Learning To Enjoy The Journey August 31, 2011

I struggle from time, time with the desire for everything to be “perfect”.  I try to tell myself that I’m not a control freak.  And, I’m not when it comes to other people’s surrounding. However, the truth is I really am when it comes to my surroundings, and my personal life.  Last week my husband called with an unplanned invite to go to Colorado for the weekend.  I was thrilled.  I love Colorado, and all summer long everyone that I encountered seemed to be going to, or coming from this land of  inspirational beauty and calm.  I almost felt like it was my duty to go.  Afterall, the pose of the month was Mountain Pose! 

So, for once in my life without pause I said yes, and it felt right.  We were going to Colorado with a close family friend that was looking to purchase some land in the Spanish Peaks mountain range.  My mother is from Spain, which in my opinion was another sign from the universe that I should head West.  We packed, got food, made arrangements for the dog, gathered the kids, and set off on an unplanned, unscheduled journey to the mountains.

We arrived to our destination Friday evening.  We camped, hiked, explored and enjoyed all that mother nature offered.  We spent time as a family creating memories that might only matter to us, but that makes them even more precious.  It was also meaningful for me to bare witness to our family friend coming one step closer to capturing his dream of owning property in the Rocky Mountains.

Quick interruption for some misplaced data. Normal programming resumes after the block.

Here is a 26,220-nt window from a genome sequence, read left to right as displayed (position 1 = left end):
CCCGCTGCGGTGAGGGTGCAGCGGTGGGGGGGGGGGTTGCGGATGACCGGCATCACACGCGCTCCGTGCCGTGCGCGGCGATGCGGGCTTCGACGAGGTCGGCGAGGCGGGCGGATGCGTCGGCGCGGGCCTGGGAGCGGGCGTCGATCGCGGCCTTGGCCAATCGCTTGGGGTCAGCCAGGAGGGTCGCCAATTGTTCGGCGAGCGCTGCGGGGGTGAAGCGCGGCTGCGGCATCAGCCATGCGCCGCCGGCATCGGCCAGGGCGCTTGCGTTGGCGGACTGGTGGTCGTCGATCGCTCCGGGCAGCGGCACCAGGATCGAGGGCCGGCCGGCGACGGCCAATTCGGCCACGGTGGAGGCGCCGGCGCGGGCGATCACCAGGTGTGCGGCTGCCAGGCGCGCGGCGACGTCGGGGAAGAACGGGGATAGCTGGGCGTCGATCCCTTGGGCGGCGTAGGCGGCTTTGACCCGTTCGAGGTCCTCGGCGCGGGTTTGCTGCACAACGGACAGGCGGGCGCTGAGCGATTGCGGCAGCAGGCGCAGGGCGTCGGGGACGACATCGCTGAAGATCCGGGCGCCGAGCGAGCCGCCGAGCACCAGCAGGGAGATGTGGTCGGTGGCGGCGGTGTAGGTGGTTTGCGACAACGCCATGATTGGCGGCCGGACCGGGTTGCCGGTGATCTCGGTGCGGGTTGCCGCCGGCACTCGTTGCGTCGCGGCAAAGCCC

During our journey looking out over the mountains, and into the valleys it became clearer to me that life isn’t truly about striving for perfection.  In fact, I think the need to be perfect serves as a distraction from what life really should be.  It can become a stop gate that floods with excuses, after excuses trying to help explain why something didn’t get done, or why another opportunity may have slipped away. 

On the other hand, having a plan for life provides more opportunities for personal growth, personal experiences, and personal gains.  Bottom line, one doesn’t reach the mountain peak by worrying about new hiking boots that got dirty.  One reaches the peak by having a plan to kick off the mud step by step along the way.  They’re also willing to stay committed to the climb no matter the obstacles, or the challenges.  I guess it could be summed up by saying it’s all about the journey, and not the destination.

Our journey was short, but wonderful. I also gained a new perspective that it’s more important to have a working plan, rather than making sure the plan is perfect before putting it to work.  I hope you join me in working your plans along your journey….while leaving the drag-shoot known as “perfection” in the dirt!